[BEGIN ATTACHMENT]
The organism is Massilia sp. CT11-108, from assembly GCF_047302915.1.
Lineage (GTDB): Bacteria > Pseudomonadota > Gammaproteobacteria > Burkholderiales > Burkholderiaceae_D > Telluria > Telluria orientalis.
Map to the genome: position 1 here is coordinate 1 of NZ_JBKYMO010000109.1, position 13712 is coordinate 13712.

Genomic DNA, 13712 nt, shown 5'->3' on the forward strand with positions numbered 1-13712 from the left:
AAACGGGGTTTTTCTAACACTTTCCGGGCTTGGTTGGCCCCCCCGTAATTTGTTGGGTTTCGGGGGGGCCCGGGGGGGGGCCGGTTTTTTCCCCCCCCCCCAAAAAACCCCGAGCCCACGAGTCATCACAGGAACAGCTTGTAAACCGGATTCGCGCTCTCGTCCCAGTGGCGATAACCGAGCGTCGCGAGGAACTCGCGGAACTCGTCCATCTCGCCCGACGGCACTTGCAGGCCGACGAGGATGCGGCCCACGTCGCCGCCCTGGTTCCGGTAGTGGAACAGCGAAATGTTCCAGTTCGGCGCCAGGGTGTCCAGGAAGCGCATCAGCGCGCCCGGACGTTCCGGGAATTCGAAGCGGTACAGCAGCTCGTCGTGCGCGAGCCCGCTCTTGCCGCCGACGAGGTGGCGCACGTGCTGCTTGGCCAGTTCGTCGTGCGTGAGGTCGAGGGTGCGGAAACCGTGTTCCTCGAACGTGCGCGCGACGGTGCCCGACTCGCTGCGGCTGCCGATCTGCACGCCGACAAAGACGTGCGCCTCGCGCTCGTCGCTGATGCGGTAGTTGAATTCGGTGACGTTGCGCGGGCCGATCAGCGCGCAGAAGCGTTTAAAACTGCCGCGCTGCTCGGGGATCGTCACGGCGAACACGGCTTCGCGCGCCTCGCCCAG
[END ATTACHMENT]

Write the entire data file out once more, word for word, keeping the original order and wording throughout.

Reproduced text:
The organism is Massilia sp. CT11-108, from assembly GCF_047302915.1.
Lineage (GTDB): Bacteria > Pseudomonadota > Gammaproteobacteria > Burkholderiales > Burkholderiaceae_D > Telluria > Telluria orientalis.
Map to the genome: position 1 here is coordinate 1 of NZ_JBKYMO010000109.1, position 13712 is coordinate 13712.

Genomic DNA, 13712 nt, shown 5'->3' on the forward strand with positions numbered 1-13712 from the left:
AAACGGGGTTTTTCTAACACTTTCCGGGCTTGGTTGGCCCCCCCGTAATTTGTTGGGTTTCGGGGGGGCCCGGGGGGGGGCCGGTTTTTTCCCCCCCCCCCAAAAAACCCCGAGCCCACGAGTCATCACAGGAACAGCTTGTAAACCGGATTCGCGCTCTCGTCCCAGTGGCGATAACCGAGCGTCGCGAGGAACTCGCGGAACTCGTCCATCTCGCCCGACGGCACTTGCAGGCCGACGAGGATGCGGCCCACGTCGCCGCCCTGGTTCCGGTAGTGGAACAGCGAAATGTTCCAGTTCGGCGCCAGGGTGTCCAGGAAGCGCATCAGCGCGCCCGGACGTTCCGGGAATTCGAAGCGGTACAGCAGCTCGTCGTGCGCGAGCCCGCTCTTGCCGCCGACGAGGTGGCGCACGTGCTGCTTGGCCAGTTCGTCGTGCGTGAGGTCGAGGGTGCGGAAACCGTGTTCCTCGAACGTGCGCGCGACGGTGCCCGACTCGCTGCGGCTGCCGATCTGCACGCCGACAAAGACGTGCGCCTCGCGCTCGTCGCTGATGCGGTAGTTGAATTCGGTGACGTTGCGCGGGCCGATCAGCGCGCAGAAGCGTTTAAAACTGCCGCGCTGCTCGGGGATCGTCACGGCGAACACGGCTTCGCGCGCCTCGCCCAG